Archive for March, 2009

Home prices plunge in January…Hallelujah!

Tuesday, March 31st, 2009

The January Case-Shiller home price index fell 19% from year-ago levels.  This is the largest drop in home prices in the nine-year history of the 20-city index.  And it’s really good news.

Yes, it’s good news for anyone shopping for a home,  but that’s not what I mean.  As a result of the spike in foreclosures and massive overbuilding over the past several years (people always try to take advantage of strong real estate markets by building more), the supply of homes far exceeds the demand.  Many talking heads have said the oversupply ensures a weak housing market for years to come.  This is absolute nonsense, and demonstrates a lack of understanding of basic economics.

Supply exceeds demand AT CURRENT PRICES.  The free market system has an easy cure for that:  the pricing mechanism.  Once prices drop enough, many more people will  be in the market to buy.  Some will be families who can suddenly afford homes.  Others will be investors who buy homes for rental.  And still others will be  speculators looking to buy on the cheap and sell years later for a profit.

But if the government gets involved and tries to prevent home prices from falling, the pricing mechanism won’t work.  There is political pressure to limit foreclosures.  But many people are losing “their” homes because they couldn’t afford them to begin with.  Remember:  the jump in foreclosures began well before the economy turned down and unemployment began to climb appreciably.  If you haven’t lost your job (or suffered some other financial calamity), there’s no reason you should be defaulting on your mortgage…unless of course you couldn’t afford it.

Allow the pricing mechanism to operate and homes will eventually be in the hands of people who can afford them.  This 19% decline is very good news, but it’s likely we’ll need further drops before supply and demand are more balanced.  The best we can hope for now is bickering among politicians so they don’t do anything to “help” the situation.  Any actions that prevent prices from reaching their natural levels could kill the housing market for years.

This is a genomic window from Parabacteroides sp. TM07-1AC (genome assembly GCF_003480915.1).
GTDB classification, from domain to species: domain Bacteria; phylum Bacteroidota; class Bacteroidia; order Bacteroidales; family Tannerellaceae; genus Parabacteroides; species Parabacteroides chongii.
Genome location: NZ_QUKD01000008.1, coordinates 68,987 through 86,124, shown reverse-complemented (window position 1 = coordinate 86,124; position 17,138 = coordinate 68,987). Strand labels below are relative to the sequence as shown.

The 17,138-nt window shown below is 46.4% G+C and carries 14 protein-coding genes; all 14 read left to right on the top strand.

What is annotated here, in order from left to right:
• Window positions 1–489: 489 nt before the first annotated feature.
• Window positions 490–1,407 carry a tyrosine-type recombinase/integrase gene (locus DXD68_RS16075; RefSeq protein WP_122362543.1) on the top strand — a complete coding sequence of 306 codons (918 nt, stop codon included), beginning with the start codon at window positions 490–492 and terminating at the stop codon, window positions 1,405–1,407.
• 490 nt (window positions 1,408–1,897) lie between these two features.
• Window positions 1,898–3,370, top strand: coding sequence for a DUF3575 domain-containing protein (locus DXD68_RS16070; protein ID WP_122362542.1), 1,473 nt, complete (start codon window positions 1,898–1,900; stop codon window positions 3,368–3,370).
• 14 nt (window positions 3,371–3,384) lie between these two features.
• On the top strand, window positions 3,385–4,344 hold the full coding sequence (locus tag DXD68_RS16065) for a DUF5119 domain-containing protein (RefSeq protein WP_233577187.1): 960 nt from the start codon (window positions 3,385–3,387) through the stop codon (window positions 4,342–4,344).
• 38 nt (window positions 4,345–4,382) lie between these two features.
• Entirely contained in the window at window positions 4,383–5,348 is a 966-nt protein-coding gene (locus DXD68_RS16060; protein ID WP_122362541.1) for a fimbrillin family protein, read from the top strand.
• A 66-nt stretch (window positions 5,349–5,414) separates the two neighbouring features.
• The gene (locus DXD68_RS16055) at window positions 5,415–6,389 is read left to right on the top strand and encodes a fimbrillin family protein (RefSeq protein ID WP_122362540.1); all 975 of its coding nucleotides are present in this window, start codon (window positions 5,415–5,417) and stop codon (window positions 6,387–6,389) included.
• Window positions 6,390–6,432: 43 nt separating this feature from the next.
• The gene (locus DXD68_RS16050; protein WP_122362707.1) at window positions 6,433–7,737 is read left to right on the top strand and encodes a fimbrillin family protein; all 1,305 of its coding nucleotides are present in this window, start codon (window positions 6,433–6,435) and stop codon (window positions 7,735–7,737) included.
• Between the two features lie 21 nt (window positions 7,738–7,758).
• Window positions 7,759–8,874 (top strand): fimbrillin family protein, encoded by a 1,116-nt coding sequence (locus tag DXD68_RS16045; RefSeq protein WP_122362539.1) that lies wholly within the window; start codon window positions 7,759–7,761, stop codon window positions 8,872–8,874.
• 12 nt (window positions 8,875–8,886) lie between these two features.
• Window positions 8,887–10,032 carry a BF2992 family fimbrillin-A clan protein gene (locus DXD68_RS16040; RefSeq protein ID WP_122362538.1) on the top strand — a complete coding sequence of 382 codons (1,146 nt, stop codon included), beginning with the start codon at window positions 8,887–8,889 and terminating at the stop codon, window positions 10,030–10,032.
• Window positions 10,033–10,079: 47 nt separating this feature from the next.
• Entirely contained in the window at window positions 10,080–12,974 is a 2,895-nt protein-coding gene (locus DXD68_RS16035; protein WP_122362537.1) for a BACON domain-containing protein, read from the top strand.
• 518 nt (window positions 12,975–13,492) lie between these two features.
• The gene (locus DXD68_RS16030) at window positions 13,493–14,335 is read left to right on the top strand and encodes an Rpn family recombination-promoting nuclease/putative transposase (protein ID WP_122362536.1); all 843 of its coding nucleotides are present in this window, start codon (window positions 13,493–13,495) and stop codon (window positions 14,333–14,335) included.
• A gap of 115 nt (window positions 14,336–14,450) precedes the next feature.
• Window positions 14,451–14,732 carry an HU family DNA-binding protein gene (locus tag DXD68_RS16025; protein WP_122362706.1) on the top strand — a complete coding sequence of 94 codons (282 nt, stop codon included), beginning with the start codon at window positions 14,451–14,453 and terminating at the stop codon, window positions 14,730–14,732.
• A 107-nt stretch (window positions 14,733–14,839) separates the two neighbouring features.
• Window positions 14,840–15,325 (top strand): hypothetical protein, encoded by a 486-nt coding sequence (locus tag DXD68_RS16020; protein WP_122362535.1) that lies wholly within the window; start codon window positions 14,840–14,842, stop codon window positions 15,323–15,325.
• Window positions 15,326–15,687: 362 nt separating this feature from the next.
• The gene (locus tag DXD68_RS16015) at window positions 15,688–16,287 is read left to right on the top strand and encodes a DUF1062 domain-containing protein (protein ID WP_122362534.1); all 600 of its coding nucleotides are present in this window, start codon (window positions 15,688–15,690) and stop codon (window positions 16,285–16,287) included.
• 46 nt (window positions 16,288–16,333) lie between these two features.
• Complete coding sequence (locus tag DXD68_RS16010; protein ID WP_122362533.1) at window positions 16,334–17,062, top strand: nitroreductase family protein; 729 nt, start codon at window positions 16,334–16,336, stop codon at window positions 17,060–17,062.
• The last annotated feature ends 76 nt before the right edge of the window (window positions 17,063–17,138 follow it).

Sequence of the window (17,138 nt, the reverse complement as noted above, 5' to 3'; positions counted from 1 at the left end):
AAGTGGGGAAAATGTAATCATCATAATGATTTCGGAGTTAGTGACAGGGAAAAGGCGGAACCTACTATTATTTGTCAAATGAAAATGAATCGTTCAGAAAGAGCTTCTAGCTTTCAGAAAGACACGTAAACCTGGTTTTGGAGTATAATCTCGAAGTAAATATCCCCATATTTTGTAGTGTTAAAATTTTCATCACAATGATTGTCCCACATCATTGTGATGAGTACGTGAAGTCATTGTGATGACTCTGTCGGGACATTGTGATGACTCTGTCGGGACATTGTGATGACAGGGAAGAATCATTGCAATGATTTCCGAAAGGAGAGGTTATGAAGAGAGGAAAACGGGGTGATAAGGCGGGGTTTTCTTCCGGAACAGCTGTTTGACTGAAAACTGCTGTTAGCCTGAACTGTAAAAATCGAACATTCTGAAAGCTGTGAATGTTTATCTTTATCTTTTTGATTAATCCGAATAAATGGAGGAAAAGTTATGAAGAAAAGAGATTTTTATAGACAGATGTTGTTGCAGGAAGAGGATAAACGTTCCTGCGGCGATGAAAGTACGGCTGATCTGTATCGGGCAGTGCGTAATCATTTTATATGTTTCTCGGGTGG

Monday, March 30th, 2009

On the surface, the White House strong-arming of GM and Chrysler towards possible bankruptcy filings might seem like just what the doctor ordered. Without the crippling liability of UAW contracts, German, Japanese, and Korean automakers produce cars far more efficiently than the Big 3. And they do it on American soil with happy American workers. A bankruptcy court has the power to void the contracts.

If the government hadn’t interfered to begin with, GM and Chrysler would have had two options: negotiate givebacks with unions and creditors, or declare bankruptcy. So taxpayer bailout money bought them a few months of business as usual. And we picked up the tab.

Once again, GM and Chrysler have the same two options. Except now they also have to negotiate with the US government. This group possesses a combination of power and incompetence that no private entity could hope to match. Whatever you think of departed GM chief Rick Wagoner, it’s frightening that he was forced out by the President of the US. And frankly, it’s not even relevant that this president has never worked in the private sector, met a payroll, or managed any organization of size in his life. I am always amazed by the arrogance of politicians and bureaucrats who have never demonstrated any business acumen presuming to impose their views on corporate decision makers.

There is an upside to this situation as well as the AIG bonus fiasco: you can bet that in the future executives will think long and hard before going into business with the government. As partners they’ve proven to be about as silent as Tony Soprano…and without the charm.

Soros ruined the British Pound?

Thursday, March 26th, 2009

I just heard Bill O’Reilly say George Soros “ruined the British Pound.” I assume O’Reilly is talking about the early 1990s, not the recent Pound implosion. I’m no fan of Soros, but that assertion is ridiculous. Over the years Boy George has taken short positions in a number of currencies he believed were way too high. That’s his job as a hedge fund manager: buy what’s cheap, and sell what’s expensive. He’s got a very good batting average, which is why he’s a billionaire.

Currencies don’t collapse because of Soros and his speculation. That happens because eventually the market recognizes the problems Soros saw months or years earlier. Soros and others like him are handy scapegoats for politicians whose irresponsible taxation and spending policies really “ruined” their currencies.

O’Reilly obviously despises Soros for his left wing political activities. Mr. Bill is great when he goes after lying politicians and judges who go easy on child molesters. But when he talks economics I want to scream at the TV!

A brilliant op-ed from one of AIG’s “evil” bonus babies

Wednesday, March 25th, 2009

Jake DeSantis does a terrific job cutting through the demagoguery and wealth envy surrounding the AIG bonus mess.  It amounts to a moral defense of capitalism, justifying the “excessive” compensation of competent people.  The company’s owners (mainly U.S. taxpayers) will miss him.